FRTB and Climate Readiness are Closely Linked

In a recent FRTB blog post, I wrote about the increased data and compute needs related to ready for FRTB. FRTB will require a variety of data in both batch and real-time fees including pre-trade data (trade/position), reference data such as legal entity and associated portfolio, and market data.

We estimate that the increase in historical data storage will expand by 24x when estimating the 5-year storage requirements.  Computational could increase by as much as 30x to support the modeling needs.  Firms need to strategically consider the total cost of complying with FRTB with the same historical approach to prior regulations as the demands are so much greater and this will not be efficient. 

The ability to assess and compute climate change valuation impacts is very similar and will strain existing risk and compliance platforms similarly. Financial services firms will need to understand their trading book and related capital requirements value against a new set of data that includes climate progress metrics.  Climate valuations will assess a variety of data points such as carbon emissions and fossil fuels exposures and management projects and clean technology usage.

Just as with FRTB, this will require

  • New data sources – possibly in varied data formats that are not supported currently or are provided by 3rd part sources
  • Large quantities of historical data for comparison and trend analysis
  • Rigorous and continuous update to models as updates are forthcoming

Therefore, preparing your data infrastructure for FRTB is a stepping stone towards readiness for climate impacted valuations and related regulation that may be forthcoming.  An efficient, longer-term view to these regulations is critical.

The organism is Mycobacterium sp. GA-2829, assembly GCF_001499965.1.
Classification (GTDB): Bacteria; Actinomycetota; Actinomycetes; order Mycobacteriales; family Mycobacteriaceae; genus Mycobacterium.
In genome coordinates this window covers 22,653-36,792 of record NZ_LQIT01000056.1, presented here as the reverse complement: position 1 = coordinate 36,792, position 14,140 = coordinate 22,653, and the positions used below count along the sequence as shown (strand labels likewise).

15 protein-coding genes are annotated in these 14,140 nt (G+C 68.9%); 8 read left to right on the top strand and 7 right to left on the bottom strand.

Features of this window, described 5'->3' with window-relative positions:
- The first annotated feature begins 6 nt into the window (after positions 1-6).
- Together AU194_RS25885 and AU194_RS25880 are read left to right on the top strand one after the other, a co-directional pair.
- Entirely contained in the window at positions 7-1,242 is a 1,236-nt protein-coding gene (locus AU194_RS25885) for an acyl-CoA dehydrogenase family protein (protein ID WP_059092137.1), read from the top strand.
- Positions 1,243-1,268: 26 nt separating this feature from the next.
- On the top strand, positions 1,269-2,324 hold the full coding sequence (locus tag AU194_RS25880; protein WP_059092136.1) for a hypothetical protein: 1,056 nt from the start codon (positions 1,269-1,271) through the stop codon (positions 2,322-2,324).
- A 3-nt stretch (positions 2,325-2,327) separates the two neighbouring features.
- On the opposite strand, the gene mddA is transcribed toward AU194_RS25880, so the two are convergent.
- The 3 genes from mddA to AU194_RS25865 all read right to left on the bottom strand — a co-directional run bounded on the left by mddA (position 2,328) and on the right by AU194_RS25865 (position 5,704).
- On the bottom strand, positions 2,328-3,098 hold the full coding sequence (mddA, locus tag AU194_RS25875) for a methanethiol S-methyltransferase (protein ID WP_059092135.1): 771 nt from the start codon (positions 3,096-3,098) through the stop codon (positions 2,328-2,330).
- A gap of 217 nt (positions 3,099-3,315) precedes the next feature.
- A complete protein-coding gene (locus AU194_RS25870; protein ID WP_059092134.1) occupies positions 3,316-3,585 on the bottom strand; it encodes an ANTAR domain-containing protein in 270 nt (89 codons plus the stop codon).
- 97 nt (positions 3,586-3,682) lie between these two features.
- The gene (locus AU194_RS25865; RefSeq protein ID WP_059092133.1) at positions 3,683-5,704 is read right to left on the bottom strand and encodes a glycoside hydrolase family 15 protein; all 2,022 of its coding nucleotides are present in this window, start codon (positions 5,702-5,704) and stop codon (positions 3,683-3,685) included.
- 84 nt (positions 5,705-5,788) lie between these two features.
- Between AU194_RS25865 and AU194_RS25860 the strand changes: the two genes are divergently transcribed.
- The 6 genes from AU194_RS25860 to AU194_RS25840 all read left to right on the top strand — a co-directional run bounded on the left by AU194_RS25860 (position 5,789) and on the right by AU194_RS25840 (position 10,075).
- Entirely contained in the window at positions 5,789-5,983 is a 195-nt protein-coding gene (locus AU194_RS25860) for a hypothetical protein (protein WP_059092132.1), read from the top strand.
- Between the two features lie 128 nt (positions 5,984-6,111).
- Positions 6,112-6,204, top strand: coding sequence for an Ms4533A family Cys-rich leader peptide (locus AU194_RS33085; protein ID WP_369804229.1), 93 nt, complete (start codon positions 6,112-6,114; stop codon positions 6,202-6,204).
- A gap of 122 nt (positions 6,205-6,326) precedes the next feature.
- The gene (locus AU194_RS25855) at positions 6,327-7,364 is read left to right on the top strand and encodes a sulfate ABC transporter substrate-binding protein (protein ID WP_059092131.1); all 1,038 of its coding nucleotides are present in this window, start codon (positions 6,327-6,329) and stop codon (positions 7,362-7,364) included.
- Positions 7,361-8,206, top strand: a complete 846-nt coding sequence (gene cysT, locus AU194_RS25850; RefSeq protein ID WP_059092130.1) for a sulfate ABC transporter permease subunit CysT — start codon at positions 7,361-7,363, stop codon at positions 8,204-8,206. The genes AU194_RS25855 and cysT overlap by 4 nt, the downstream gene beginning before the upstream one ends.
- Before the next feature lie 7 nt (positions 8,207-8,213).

An Enterprise Data Strategy

Analyzing more data to understand the implications of variable market activity is an ongoing need and challenge for financial services. The plethora of legacy systems combined with the regulatory mandates around how to protect and use sensitive information make compliance requirements extremely costly. Even before the implementation delays of FRTB, the cost was estimated at $200 million per bank by Oliver Wyman. Now, climate change impacts will add to the complexity of measuring capital requirements.

As the Enterprise Data Cloud company, Cloudera enables an end-to-end data platform to support the complex data storage and governance needs of financial services firms. Cloudera Data Platform enables access to centrally managed and secured data while deploying a consistent experience – on-premise or in hybrid and multi-cloud. It supports a financial institution’s complex data landscape with consistent data security and governance so the different business lines can access the information they need efficiently and securely.  Cloud deployment options offer flexibility and cost-effective options in support of the large data and compute requirements

To learn more about how Cloudera can help financial institutions and insurers manage risk and compliance, download this solution brief.

Joe Rodriguez
Sr. Managing Director, Financial Services
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by LBTC on